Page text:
If you’ve never had to deal with eczema yourself, odds are good that you know at least one person who has, or currently is. Atopic dermatitis, the most prevalent form of eczema, affects more than 3 million Americans each year. This chronic skin condition causes inflamed, itchy, scaly skin on various parts of the body, most often on the hands, feet, chest, knees, elbows, wrists, and/or ankles. Cases of mild eczema often go away after a week or two after a flare up, sometimes faster with proper treatment. More severe cases, however, may last much longer, become debilitatingly painful, and/or lead to infection.
So, what causes eczema? One might think that the answers would be clear given just how common the condition is. However, the jury is still out on the exact causes of eczema. Despite not having concrete answers, researchers and dermatologists have a number of theories regarding the roots of eczema, which all seem to center around the skin’s inability to protect itself from allergens, bacteria, and irritants. Here we’ll explore some of the factors that may play into one’s propensity towards this skin condition and related issues.
For better or worse, no one gets to choose the DNA they’re born with, and it seems that some people are more genetically predisposed to eczema than others. Studies have found that eczema is more common in those with family histories featuring asthma, allergies, and other overactive immune responses. After reviewing your family history and running some tests, your dermatologist may be able to determine whether you’re more likely to suffer from eczema, and offer advice and treatment options for preventing flare ups and complications.
Despite our genetic outcomes, none of us exist in a vacuum. We must interact with our environments each day. The air we breathe, the plants we touch, the food we eat – all of it affects our bodies in different ways, sometimes for the worse. Researchers have found a number of possible connections between one’s environment and one’s propensity towards eczema. For instance, areas with high pollution levels tend to harbor more people with eczema. The same goes for colder, drier climates. There may also be a connection between food allergies and eczema, particularly in young children. While it’s unlikely that any of these things cause eczema, they can trigger a flare up in those who already have the condition.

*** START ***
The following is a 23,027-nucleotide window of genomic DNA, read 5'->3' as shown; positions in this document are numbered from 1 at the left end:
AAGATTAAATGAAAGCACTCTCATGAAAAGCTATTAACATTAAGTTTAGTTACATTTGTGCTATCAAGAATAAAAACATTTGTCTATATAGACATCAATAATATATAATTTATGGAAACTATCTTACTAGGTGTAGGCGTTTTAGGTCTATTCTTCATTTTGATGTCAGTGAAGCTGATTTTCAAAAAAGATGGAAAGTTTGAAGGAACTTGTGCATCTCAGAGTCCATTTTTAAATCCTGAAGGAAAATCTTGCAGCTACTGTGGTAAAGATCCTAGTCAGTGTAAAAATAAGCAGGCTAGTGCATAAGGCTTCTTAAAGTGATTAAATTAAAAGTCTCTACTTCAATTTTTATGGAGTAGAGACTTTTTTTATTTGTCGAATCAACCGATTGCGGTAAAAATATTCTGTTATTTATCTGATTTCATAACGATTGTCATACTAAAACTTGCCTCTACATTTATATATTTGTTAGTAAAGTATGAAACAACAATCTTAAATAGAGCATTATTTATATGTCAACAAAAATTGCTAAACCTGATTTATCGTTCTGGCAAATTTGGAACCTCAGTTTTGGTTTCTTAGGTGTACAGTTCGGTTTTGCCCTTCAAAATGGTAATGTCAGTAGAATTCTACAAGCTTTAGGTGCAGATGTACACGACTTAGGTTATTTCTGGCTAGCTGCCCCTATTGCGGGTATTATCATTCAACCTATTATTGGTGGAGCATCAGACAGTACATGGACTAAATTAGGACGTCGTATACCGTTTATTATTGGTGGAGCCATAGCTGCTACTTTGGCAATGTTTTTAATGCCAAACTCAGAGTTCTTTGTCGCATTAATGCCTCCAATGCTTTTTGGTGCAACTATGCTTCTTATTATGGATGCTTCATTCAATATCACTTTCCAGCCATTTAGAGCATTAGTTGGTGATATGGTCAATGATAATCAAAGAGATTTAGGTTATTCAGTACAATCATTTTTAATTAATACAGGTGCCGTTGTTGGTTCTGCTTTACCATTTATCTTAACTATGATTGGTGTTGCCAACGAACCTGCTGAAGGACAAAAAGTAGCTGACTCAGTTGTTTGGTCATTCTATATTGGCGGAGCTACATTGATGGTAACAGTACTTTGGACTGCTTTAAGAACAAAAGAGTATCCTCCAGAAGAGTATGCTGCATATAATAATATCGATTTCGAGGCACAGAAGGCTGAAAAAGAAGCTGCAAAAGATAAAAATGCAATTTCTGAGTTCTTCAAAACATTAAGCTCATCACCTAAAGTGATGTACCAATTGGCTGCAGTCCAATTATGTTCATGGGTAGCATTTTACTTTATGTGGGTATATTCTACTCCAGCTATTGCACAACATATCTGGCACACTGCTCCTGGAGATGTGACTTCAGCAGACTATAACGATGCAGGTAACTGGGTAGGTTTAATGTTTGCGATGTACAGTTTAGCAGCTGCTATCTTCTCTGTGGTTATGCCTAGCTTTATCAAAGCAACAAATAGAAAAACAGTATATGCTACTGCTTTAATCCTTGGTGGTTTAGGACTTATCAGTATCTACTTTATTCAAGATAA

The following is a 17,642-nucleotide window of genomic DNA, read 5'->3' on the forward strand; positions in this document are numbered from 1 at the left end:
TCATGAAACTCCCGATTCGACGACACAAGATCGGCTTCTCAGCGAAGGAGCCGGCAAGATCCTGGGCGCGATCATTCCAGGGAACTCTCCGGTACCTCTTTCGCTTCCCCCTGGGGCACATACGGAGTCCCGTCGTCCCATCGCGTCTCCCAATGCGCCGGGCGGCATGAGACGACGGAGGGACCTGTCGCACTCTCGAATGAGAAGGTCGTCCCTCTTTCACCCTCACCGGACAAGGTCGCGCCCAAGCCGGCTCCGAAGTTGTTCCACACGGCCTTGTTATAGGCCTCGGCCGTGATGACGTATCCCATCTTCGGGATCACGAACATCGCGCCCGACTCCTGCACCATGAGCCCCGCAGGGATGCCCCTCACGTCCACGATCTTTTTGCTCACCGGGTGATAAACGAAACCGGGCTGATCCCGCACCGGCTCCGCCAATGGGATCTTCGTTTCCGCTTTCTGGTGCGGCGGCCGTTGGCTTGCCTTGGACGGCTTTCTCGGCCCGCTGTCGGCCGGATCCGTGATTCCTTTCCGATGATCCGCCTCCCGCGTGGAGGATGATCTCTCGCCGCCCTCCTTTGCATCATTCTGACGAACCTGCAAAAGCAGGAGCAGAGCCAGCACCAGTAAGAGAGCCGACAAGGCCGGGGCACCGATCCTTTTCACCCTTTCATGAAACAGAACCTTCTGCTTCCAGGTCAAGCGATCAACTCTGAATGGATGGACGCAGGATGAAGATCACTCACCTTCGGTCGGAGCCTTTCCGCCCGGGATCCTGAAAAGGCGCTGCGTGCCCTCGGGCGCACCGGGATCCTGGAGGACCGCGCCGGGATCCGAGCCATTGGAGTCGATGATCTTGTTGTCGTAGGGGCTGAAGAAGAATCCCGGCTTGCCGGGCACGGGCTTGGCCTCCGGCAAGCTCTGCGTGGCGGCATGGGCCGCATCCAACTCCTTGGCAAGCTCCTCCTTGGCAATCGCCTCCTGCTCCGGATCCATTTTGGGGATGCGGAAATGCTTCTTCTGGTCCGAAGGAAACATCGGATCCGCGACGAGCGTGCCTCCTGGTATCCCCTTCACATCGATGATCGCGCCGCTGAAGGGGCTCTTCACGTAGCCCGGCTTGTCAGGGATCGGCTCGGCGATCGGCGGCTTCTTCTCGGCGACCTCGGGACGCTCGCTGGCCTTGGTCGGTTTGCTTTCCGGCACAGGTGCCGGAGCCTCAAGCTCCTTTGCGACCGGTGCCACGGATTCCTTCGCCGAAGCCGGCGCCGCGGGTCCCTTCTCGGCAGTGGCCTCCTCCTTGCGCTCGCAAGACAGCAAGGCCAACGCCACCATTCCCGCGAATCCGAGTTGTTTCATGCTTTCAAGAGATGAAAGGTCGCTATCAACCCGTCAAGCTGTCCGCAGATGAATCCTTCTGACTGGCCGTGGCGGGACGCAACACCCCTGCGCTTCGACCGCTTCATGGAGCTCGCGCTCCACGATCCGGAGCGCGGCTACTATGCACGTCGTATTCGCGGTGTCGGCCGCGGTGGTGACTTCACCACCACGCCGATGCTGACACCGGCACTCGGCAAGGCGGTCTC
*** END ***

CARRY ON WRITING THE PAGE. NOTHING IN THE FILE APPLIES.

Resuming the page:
Our immune systems are designed to protect our bodies from harm, but sometimes they work too hard, or not hard enough. Immune system malfunctions can be genetic or can derive from a number of diseases. Whatever the case may be, there may be a link between a defective, overactive immune system and eczema symptoms. For instance, allergies are conditions caused by an improper immune response to a foreign substance. While eczema itself is not an allergy, it can flare up much like an allergy. Indeed, allergies can trigger an eczema breakout, indicating some connection between one’s immune system and the skin condition.
Skin, our largest organ, is the barrier between our insides and the external world, proving a protective layer that keeps unwanted pathogens from entering our bodies. Like a wall protecting a city, if there are holes, weak spots, or breaches in the barrier, outside visitors can make their way in. The same goes for your skin. If there are defects with your skin’s barrier, you’re at greater risk for viral bacterial infections. Those with atopic dermatitis may have a weakened or defective skin barrier, often due to a lack of filaggrin (typically a genetic mutation), an essential protein for protecting skin and maintaining skin’s moisture.
There are also plenty of things we do in our daily lives that may trigger an eczema flare up. These include things like wearing wool fabric clothing, taking excessively hot and long showers or baths, using irritable soap, not using proper skin lotion, and more. Your dermatologist can give you more advice on which of your activities may be causing your eczema to act up.
Researchers remain hard at work trying to understand the underlying cause of eczema in order to find a cure. While there may be no cure for eczema at the moment, eczema treatment is readily available, with a wide variety of options for different circumstances and types of eczema. Patients with mild eczema may simply need to adjust their lifestyle in minor ways, such as changing their soap, using a good moisturizer, avoiding irritants and other triggers, and taking shorter showers. For those suffering from severe eczema, such as atopic dermatitis, your dermatologist may recommend a topical or oral steroid treatment or antihistamines to reduce inflammation. In the most severe cases, ultraviolet light therapy may help as well.
If you suffer from any form of eczema, or if you’re having any other skin-related issues, the experts at Premier Dermatology are here to help identify and treat your problem. To learn more about our team and all the services we provide, contact us.